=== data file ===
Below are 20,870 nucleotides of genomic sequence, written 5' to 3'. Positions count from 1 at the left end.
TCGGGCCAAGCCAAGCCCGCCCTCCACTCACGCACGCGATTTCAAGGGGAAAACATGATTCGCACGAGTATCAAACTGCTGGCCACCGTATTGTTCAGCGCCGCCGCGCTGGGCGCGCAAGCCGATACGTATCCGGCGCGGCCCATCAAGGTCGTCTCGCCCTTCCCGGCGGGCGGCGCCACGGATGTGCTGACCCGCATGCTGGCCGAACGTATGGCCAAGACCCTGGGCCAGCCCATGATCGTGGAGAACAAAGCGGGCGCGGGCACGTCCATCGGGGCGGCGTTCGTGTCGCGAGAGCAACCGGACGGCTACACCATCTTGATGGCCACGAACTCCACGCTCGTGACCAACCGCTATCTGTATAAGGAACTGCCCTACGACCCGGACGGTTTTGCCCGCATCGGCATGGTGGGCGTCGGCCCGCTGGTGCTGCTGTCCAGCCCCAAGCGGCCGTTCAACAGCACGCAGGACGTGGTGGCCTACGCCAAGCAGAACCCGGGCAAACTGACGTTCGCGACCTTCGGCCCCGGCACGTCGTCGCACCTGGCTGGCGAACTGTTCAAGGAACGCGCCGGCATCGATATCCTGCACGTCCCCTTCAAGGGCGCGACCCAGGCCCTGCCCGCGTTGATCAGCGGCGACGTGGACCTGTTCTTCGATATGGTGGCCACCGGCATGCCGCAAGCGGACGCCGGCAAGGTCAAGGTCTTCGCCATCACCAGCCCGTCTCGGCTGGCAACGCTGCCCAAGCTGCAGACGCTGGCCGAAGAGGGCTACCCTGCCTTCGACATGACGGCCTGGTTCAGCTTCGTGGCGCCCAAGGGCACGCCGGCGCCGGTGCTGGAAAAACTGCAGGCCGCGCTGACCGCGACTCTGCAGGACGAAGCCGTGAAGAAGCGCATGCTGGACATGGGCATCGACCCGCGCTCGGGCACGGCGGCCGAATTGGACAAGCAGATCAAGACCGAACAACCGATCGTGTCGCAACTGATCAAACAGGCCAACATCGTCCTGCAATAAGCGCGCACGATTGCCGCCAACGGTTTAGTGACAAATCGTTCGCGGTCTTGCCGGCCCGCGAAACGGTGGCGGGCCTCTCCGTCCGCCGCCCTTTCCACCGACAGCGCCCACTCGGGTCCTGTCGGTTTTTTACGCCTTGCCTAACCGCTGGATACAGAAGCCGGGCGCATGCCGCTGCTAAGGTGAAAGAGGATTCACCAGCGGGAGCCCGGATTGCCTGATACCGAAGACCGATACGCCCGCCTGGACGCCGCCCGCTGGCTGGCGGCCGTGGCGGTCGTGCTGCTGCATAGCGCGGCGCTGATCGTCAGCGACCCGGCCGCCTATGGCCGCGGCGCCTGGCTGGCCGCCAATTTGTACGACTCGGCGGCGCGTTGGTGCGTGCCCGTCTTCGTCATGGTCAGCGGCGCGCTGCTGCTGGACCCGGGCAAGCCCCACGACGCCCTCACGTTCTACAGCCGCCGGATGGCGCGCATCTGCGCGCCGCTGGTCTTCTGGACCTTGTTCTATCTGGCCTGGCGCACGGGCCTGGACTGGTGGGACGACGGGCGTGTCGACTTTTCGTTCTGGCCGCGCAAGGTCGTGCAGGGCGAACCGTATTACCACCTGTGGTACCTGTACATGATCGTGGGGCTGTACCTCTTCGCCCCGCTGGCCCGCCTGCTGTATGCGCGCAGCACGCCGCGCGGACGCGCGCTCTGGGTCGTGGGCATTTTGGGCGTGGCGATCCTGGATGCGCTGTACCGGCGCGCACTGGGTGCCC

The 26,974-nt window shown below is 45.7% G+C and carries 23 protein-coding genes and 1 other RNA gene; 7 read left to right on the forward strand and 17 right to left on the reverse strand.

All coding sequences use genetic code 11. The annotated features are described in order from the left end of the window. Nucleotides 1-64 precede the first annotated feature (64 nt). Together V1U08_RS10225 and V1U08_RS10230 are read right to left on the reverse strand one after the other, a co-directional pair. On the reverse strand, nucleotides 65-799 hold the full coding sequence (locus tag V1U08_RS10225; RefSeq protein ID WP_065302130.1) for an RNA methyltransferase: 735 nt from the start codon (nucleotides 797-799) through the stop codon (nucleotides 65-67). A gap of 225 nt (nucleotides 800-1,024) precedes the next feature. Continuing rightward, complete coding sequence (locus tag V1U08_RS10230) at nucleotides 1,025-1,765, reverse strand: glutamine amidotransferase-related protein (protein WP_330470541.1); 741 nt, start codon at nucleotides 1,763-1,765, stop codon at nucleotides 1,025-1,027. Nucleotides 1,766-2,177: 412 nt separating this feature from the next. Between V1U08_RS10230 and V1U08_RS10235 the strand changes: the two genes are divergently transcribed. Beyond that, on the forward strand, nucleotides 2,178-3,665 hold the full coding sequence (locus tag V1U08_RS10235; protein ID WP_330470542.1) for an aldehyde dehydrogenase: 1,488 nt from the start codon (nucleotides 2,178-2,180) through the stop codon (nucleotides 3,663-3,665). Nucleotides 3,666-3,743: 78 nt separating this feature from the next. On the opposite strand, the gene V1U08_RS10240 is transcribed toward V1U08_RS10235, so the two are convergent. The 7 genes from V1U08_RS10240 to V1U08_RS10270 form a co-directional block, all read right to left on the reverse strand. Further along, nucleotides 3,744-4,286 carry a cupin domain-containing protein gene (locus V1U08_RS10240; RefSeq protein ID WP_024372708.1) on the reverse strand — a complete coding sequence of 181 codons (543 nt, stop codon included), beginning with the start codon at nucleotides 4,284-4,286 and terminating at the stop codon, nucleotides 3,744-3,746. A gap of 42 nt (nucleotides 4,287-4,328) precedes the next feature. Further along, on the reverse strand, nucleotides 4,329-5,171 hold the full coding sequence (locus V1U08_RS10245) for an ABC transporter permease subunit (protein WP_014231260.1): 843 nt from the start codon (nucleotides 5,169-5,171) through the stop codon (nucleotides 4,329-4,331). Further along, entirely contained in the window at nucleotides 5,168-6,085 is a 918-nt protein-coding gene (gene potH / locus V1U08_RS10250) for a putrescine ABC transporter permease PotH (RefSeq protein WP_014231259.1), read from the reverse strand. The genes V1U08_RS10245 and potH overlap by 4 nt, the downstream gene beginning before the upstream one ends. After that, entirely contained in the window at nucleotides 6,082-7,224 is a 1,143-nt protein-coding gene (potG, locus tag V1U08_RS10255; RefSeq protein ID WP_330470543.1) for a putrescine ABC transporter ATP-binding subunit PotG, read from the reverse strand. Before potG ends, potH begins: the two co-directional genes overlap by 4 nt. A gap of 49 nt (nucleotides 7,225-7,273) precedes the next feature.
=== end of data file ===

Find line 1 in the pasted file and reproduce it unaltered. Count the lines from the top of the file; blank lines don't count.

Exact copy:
Below are 20,870 nucleotides of genomic sequence, written 5' to 3'. Positions count from 1 at the left end.